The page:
The name dinosaur is Greek for “terrible lizard.” The term was coined by the British anatomist Richard Owen, who used it in a speech to the British Association for the Advancement of Science in 1841. He first used it in print the following year in 1842. Interestingly, Owen’s expressed purpose for creating the new taxonomical order Dinosauria was to debunk certain evolutionary theories. Since these monstrous creatures had gone extinct long ago, Owen argued, the gradual progression from primitive to advanced species must be false. “Dinosaur” is the name informally given to a group of reptiles, widely thought to have become extinct, that were once dominant on the earth. Unlike most reptiles, dinosaurs walked with their legs directly below their hips. This is different from most modern lizards or crocodiles where the top section of the limb is splayed out horizontally from the body and the lower section goes from the “knee” joint straight down to the ground. However a few dinosaur species, like Triceratops, exhibit somewhat of a leg “sprawl.”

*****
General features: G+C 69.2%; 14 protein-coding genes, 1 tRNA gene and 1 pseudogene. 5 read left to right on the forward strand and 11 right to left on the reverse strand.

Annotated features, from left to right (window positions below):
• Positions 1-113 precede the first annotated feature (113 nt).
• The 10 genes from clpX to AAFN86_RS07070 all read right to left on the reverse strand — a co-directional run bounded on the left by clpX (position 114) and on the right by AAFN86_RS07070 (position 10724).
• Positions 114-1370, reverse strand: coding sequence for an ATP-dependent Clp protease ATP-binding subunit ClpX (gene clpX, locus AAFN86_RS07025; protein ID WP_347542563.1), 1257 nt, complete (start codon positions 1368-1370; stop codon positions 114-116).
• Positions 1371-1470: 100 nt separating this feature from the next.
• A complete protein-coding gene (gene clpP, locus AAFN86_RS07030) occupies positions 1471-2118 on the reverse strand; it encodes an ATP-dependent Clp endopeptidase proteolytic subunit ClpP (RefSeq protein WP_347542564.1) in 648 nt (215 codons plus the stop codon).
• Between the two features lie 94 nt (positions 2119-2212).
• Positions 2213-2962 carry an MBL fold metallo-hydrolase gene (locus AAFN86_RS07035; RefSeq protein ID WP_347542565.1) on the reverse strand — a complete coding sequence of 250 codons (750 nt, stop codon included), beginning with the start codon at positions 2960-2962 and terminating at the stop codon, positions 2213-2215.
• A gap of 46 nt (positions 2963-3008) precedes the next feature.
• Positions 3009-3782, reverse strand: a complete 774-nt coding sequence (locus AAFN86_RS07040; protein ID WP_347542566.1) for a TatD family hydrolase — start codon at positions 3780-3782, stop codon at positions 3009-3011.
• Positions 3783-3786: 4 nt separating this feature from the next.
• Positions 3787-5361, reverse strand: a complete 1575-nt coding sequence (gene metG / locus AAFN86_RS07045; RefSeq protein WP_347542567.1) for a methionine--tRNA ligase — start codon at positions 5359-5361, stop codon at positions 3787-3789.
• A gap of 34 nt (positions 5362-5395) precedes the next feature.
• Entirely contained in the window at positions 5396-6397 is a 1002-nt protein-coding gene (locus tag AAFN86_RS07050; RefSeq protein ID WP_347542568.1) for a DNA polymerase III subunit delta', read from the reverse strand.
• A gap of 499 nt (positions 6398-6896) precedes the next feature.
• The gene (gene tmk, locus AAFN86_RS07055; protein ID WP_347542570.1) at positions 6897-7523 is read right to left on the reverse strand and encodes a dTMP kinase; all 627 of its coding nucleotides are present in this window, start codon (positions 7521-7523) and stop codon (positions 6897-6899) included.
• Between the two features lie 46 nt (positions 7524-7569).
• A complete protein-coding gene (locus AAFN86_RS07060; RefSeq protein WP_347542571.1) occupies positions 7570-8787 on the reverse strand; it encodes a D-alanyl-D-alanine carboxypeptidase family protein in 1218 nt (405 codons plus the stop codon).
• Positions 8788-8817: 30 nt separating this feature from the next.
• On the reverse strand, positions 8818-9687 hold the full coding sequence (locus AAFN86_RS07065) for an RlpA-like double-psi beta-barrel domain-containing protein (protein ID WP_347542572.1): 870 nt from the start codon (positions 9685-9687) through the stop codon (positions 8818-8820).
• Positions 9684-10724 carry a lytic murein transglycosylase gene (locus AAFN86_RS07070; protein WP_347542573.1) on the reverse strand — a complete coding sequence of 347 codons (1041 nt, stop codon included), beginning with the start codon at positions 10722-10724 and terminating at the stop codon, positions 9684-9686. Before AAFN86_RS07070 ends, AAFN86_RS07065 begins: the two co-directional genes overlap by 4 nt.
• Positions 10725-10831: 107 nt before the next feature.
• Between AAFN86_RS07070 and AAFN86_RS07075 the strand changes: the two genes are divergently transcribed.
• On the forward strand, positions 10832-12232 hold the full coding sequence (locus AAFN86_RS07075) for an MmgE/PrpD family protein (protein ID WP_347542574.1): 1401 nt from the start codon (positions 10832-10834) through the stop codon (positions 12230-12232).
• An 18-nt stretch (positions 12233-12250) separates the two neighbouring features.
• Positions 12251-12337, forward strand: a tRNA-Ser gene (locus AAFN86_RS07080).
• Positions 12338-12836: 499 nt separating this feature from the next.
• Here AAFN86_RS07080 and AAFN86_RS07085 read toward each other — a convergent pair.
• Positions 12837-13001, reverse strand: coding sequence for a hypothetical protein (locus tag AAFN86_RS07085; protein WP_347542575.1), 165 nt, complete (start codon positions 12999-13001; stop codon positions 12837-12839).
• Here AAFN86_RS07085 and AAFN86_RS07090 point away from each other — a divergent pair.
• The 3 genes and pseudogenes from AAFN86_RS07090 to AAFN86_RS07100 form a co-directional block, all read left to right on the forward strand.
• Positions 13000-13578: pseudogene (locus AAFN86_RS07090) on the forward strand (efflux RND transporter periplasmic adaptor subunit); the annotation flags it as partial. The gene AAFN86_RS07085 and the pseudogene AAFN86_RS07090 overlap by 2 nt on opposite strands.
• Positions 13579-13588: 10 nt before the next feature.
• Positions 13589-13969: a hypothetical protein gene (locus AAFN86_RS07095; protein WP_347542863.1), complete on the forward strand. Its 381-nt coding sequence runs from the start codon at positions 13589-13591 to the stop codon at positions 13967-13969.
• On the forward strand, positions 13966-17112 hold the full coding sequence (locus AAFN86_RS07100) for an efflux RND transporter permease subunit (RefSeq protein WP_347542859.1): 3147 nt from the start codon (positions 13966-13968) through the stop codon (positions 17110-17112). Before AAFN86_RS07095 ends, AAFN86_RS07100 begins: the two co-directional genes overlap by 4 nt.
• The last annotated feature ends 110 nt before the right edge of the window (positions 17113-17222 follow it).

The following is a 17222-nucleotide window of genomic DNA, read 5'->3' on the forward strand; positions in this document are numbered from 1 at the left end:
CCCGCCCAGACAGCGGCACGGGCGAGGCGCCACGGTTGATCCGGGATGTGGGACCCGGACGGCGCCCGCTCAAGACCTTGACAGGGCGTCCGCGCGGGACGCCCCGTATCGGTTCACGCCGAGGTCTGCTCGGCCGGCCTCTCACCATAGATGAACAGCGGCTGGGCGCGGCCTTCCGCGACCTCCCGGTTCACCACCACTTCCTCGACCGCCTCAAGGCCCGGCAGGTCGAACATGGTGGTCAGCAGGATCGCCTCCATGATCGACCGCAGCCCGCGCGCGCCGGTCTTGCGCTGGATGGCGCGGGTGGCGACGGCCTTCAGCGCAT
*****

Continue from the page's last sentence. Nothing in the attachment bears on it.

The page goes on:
While dinosaurs were dominant on the earth, other reptiles were prominent in the skies and seas. Great Flying Reptiles include Quetzalcoatlus with a huge 14.4 m (48 ft) wingspread, the long-tailed, hairy Sordes and the famous Pterodactyl. Great Swimming Reptiles were also prevalent on the early earth like the giant marine lizard Mososaurus, the smaller, dolphin-like Icthyosaur and the ferocious Kronosaur. These two groups are often considered with the dinosaurs though they are classified differently. In the vernacular, all three types of great reptiles can loosely be called “dinosaurians” and that is the way they are presented at Genesis Park.
Other reptiles are thought by evolutionists to have predated dinosaurs, like the sail lizard Dimetrodon, whose bony crest resembled the dinosaur Spinosaurus and the pig-like Lystrosaurus. Creationists believe that all these reptiles co-existed and that early earth conditions contributed to varieties of these terrible lizards growing so big. Although modern lizards are anatomically different from the dinosaurs, many exhibit similar external features and curious appendages.